AFTER almost a year of lockdown restrictions, most people are wondering when the measures might be lifted.
While the government remains vague over when the rules could be loosened, some things can be confirmed.
The country is counting down to the government’s review, starting on February 15, when the current measures in place to prevent the spread of Covid-19 will be assessed.
The Cabinet Office issued a press notice yesterday morning stating the UK vaccination programme planned to reach all nine priority groups by May. This includes all adults aged 50 and above.
On February 22, the government is set to lay out a “road map”, showing how current measures could change over time.
Prime Minister Boris Johnson threw plans for lifting the lockdown into confusion on Monday, suggesting he will abandon the expected return to a system of local tiers. Ministers had said the government was likely to go back to the model of varying restrictions introduced last year, which depended on the level of the Covid-19 threat in each area.
But the PM said there were now only “a few discrepancies, a few differences” from area to area, since the more virulent variant of coronavirus took hold.
He said the road map measures would start with the reopening of schools on March 8 – if the data allows this. The success and scale of the UK’s mass vaccination will play a large part in deciding what the future holds.
“Vaccines are the way out of this pandemic,” Health Secretary Matt Hancock said in a government statement issued earlier this week.
He revealed that almost one in five adults in the UK, more than ten million people, have now received their first dose of the Covid-19 vaccine.
Mr Hancock said: “This terrific achievement is testament to the monumental effort of NHS workers, volunteers and the Armed Forces who have been working tirelessly in every corner of the UK to deliver the largest vaccination programme in our history.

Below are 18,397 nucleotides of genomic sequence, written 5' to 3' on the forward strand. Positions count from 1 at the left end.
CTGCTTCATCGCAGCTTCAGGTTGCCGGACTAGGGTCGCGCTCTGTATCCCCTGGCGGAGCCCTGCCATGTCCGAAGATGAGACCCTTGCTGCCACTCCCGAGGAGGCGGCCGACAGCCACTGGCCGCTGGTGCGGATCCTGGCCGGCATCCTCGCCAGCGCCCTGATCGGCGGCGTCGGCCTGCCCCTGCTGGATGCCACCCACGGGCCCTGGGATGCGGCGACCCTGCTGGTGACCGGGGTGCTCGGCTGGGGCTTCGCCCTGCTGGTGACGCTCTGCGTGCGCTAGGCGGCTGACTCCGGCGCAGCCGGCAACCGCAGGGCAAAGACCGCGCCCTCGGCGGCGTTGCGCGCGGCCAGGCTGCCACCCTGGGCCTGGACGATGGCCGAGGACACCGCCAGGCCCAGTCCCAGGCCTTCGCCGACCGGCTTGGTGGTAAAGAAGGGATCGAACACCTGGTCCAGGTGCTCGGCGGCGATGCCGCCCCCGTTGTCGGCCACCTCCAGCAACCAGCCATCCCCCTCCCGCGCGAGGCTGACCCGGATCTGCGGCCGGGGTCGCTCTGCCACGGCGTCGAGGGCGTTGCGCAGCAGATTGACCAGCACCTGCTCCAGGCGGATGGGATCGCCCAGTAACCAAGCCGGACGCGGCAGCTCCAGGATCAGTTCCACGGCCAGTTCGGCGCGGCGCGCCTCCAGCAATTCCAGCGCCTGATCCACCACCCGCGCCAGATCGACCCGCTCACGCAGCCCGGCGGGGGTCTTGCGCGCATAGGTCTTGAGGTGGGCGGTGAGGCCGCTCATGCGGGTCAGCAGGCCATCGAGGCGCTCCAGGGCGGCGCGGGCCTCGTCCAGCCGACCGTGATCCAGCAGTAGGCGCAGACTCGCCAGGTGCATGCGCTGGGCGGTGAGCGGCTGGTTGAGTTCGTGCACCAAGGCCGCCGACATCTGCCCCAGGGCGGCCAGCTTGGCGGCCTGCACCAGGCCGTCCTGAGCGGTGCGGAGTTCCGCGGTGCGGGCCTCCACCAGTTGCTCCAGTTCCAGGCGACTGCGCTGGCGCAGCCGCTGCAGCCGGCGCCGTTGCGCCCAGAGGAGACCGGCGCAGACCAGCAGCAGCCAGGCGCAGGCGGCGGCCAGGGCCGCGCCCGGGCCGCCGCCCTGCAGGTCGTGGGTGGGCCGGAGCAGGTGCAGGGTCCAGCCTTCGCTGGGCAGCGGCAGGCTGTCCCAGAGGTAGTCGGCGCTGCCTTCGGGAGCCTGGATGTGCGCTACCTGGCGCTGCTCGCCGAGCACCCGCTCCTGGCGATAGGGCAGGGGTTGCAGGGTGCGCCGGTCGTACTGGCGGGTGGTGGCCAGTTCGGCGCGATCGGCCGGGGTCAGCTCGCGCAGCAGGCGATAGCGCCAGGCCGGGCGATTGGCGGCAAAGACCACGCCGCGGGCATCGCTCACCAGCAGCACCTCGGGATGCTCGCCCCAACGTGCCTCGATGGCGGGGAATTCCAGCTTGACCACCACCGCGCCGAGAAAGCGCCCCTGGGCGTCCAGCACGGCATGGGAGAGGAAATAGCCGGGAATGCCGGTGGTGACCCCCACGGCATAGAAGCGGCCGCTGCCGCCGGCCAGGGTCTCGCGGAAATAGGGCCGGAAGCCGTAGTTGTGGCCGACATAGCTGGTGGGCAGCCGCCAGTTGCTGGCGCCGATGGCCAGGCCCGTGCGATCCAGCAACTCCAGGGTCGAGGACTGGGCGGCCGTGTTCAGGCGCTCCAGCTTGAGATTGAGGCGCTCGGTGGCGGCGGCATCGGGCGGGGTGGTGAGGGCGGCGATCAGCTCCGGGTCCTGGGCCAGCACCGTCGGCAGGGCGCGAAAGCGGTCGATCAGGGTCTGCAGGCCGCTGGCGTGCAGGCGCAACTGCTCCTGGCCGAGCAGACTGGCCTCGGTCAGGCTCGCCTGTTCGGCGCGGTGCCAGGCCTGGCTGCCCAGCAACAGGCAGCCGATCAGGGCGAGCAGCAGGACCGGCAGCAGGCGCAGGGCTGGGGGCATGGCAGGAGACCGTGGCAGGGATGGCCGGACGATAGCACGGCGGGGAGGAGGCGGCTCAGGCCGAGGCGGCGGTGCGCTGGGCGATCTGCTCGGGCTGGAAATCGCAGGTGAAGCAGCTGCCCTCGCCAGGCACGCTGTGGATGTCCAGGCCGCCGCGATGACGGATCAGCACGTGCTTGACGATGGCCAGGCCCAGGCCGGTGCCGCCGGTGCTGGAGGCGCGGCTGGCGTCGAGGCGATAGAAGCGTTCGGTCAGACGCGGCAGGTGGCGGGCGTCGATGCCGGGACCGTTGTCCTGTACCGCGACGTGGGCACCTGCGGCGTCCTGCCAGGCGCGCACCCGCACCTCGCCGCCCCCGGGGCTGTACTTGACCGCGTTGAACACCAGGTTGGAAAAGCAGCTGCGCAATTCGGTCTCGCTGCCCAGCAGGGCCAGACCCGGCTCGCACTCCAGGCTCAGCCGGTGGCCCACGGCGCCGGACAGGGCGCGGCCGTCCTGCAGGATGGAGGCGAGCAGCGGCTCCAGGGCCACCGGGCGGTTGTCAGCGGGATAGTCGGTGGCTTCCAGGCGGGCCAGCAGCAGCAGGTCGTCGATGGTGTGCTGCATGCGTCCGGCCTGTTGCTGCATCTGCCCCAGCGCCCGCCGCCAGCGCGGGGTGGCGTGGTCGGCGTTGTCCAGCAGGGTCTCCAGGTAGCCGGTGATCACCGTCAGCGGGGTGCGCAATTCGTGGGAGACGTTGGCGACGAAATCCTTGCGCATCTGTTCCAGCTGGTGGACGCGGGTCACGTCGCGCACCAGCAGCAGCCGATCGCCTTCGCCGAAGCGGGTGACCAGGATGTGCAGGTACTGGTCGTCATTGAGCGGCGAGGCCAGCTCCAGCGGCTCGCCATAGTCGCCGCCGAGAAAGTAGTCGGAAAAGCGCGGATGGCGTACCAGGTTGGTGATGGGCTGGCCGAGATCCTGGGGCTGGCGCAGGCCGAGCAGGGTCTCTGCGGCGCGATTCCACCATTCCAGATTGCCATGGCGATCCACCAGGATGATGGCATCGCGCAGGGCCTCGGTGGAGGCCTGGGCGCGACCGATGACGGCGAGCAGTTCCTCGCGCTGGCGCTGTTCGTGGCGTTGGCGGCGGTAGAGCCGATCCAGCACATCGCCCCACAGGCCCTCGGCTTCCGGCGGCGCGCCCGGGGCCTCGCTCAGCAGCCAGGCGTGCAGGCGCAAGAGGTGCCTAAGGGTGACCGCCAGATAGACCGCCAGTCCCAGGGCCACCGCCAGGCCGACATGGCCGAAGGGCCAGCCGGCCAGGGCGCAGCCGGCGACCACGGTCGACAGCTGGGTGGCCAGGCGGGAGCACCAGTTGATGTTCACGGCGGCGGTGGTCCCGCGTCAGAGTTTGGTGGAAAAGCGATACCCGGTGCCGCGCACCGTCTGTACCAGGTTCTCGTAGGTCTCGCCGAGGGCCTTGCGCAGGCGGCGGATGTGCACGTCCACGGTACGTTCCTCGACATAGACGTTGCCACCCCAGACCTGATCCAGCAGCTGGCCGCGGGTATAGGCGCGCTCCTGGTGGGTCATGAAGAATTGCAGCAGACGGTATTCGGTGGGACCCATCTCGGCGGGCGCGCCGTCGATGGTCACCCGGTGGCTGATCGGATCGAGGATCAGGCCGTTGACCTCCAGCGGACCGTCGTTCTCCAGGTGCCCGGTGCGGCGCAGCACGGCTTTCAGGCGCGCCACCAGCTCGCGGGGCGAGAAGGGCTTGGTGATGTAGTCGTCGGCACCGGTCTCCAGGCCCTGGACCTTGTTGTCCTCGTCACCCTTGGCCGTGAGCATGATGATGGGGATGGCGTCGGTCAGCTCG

“Every jab makes us all a bit safer – I want to thank everyone for playing their part.”
New data from the Sussex Health and Care Partnership shows that in the county, up to January 31, 22.7 per cent of people aged 70 to 74, 78 per cent of 75 to 79-year-olds have been given the jab and 86 per cent of people aged 80 and above have had their first jab.
England’s chief medical officer Professor Chris Whitty explained how vaccines would offer protection. “The first of which is they will protect you, the person who is being vaccinated, and they will protect to a very good degree based on the data we have so far,” he said.
“Secondly, it will mean that people are able to know that many of the people they interact with have also been vaccinated and that will also reduce the risk. Although, we don’t yet know with confidence quite how much these vaccines reduce the risk of transmission.
“The third way they reduce the risk is to reduce the amount of the virus that is circulating in the whole population. And that, we are nowhere near being close to.
“We need… to use the vaccine plus the social distancing that everyone is doing to pull the rates of the virus right down.”
— to www.theargus.co.uk